London Trivia: Church of Casanova

On 29 September 1792 the first church in England since the reformation dedicated to St. Patrick was consecrated in Soho Square, its successor was completed in 1893. It stands on the site of Carlisle House which became a venue for dazzling soirees, recitals and concerts. Once the home of a Venetian courtesan Mrs Cornelys, an opera singer, serial bankrupt and socialite, she had a child fathered by Cassanova.

on 29 September 1829 this Tuesday the first Metropolitan policeman went out in the streets of London from the unfinished Scotland Yard

‘The bells of Old Bailey’ in the nursery rhyme Oranges and Lemons are the bells of St. Sepulchre rung to mark an execution in Newgate Prison

The three Barbican towers were Europe’s tallest residential buildings when built – the drains zig-zag down so nothing hits the bottom too hard

St. Martin-in-the-Fields is the parish church of Buckingham Palace and any baby born at the Palace is entered into its church register

Ravens are kept at The Tower of London for ancient legend predicts that if they should depart the Monarchy will fall

The Beatles filmed the video for Penny Lane in Angel Lane Stratford (very near Olympic site) they didn’t have the time to go up to Liverpool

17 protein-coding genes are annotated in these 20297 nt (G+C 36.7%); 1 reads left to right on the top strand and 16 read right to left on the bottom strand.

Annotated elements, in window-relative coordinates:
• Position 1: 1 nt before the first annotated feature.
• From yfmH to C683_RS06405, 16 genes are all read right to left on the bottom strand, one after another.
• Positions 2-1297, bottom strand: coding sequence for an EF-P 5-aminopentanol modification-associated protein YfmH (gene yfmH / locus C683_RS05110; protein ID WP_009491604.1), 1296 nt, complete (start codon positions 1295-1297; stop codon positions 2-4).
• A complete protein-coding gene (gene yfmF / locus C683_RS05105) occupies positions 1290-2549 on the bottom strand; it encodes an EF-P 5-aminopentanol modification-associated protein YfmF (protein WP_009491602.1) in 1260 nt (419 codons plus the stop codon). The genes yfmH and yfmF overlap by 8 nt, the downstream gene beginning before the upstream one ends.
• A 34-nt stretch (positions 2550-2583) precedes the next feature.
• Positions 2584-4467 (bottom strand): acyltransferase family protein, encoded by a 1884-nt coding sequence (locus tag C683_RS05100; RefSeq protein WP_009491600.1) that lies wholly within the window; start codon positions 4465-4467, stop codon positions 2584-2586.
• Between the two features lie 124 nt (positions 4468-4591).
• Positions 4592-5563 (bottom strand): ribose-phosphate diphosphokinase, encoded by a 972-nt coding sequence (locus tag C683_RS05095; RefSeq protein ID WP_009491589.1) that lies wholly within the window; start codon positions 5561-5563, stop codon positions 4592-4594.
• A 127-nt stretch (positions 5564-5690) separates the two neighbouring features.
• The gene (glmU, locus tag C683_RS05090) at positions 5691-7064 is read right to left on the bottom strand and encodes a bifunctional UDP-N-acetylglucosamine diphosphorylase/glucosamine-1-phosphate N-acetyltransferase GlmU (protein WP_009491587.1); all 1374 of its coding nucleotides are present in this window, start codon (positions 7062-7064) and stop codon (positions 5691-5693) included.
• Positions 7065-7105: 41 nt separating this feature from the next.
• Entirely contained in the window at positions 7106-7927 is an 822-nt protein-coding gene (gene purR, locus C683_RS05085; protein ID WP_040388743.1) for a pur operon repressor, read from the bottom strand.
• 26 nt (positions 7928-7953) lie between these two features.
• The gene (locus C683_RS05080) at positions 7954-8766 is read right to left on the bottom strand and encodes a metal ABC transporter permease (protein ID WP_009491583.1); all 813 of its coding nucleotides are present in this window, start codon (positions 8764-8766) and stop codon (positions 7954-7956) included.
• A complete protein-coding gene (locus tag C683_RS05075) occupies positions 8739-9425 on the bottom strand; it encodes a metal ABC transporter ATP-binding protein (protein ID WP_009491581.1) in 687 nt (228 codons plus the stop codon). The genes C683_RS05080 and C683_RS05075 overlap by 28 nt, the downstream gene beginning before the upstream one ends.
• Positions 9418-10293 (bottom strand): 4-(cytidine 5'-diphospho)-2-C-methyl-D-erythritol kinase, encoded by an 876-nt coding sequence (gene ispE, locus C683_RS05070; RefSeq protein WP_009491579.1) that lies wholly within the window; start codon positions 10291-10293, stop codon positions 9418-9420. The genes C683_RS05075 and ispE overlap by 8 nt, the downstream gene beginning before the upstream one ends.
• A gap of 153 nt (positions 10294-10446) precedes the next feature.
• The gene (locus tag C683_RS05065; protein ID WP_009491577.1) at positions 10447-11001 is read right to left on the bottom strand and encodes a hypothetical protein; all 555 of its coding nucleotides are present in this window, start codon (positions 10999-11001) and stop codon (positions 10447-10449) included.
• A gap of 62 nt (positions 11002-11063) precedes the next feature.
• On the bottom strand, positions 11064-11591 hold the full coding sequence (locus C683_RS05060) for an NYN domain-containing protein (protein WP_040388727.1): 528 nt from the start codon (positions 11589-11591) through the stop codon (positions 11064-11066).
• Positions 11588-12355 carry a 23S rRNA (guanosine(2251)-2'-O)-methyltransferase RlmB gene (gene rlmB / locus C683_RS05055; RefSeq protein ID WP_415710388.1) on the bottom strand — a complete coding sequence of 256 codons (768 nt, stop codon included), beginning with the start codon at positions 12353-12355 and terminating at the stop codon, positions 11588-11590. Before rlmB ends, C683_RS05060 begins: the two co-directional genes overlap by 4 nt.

Mon Plaisir Restaurant, Monmouth Street claims to be London’s oldest French restaurant having been established in the 1940s

In 1702 while riding at Hampton Court William III was thrown when his horse stumbled on a molehill and died as an equestrian statue depicts

There are no Roads in the City of London only Streets, Lanes, Alleys to be named road highway had to be wide enough to allow two carts to pass

City Livery Companies have their halls in the City except The Gunmakers their use of gunpowder it was deemed prudent to locate at a distance

By the early 12th century the population of London was about 18,000 (compare this to the 45,000 estimated at the height of Roman Britain)

CabbieBlog-cab.gifTrivial Matter: London in 140 characters is taken from the daily Twitter feed @cabbieblog.
A guide to the symbols used here and source material can be found on the Trivial Matter page.

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